Get to Know Elysa Severinghaus: Executive Director, Boston

Our Boston Executive Director brings experience in teaching, operations, and...gymnastics!

We’re thrilled to welcome Elysa Severinghaus to EdNavigator as our new Executive Director in Boston. (In the photo above, she's right in the middle.) With nearly a decade of experience in schools and education organizations across Boston, Elysa brings a multi-faceted perspective to our team. She’s served in a range of instructional and operational roles with Match Education and KIPP Massachusetts, including as a member of the founding team at KIPP Academy Boston Middle School, where she built the English Language Education program and taught 5th and 6th grade. Immediately prior to joining EdNavigator, she served as senior program manager at Empower Schools. Recently, we sat down with her to get to know her a little better.

Let’s start at the beginning. When you were a kid, what did you want to be when you grew up?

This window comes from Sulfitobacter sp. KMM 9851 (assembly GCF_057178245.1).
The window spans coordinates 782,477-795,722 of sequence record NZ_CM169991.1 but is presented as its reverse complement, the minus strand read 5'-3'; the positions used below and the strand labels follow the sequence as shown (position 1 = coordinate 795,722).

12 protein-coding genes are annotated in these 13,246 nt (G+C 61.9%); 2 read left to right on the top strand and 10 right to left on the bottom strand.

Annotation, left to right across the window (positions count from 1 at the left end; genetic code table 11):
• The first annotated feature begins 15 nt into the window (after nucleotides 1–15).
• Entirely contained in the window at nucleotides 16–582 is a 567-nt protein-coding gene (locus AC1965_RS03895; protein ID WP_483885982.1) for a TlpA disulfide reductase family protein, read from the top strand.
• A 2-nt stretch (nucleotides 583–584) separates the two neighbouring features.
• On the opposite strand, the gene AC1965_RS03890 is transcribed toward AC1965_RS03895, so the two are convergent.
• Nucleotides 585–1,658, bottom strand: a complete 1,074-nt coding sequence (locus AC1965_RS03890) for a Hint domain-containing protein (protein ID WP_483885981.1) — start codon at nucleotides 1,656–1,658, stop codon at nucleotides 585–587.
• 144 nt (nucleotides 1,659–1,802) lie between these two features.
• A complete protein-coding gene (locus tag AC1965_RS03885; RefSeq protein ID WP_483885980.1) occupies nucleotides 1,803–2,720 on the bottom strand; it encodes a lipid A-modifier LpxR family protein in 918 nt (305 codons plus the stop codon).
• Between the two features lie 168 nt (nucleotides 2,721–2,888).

I was very into math and science as a kid, and my career interests were closely tied to that. When I was in middle school, I really wanted to be a marine biologist—I liked animals and loved the ocean from the opportunities I had as a child to visit my family in the Dominican Republic. I tried to write a research paper on dolphin communication when we got to choose our own topics, but there weren’t many resources to support that interest where I grew up in Vermont, a landlocked state whose most storied sea life is Champ the lake monster. Likely because of my parents’ medical professions, I got interested in how doctors and nurses help people, and how I might use science to help others too. I got particularly interested in neonatology because I had been cared for as a preemie at my local hospital. I kept my long-term science interests throughout high school, despite a teacher who discouraged me from continuing in honors track science classes, and my interests were continually informed by what I was exposed to.

How did you get into education?

While I was in college, I worked with a summer program called SEAD (Summer Enrichment at Dartmouth) that brought a small cohort of high school students to campus every summer starting in 9

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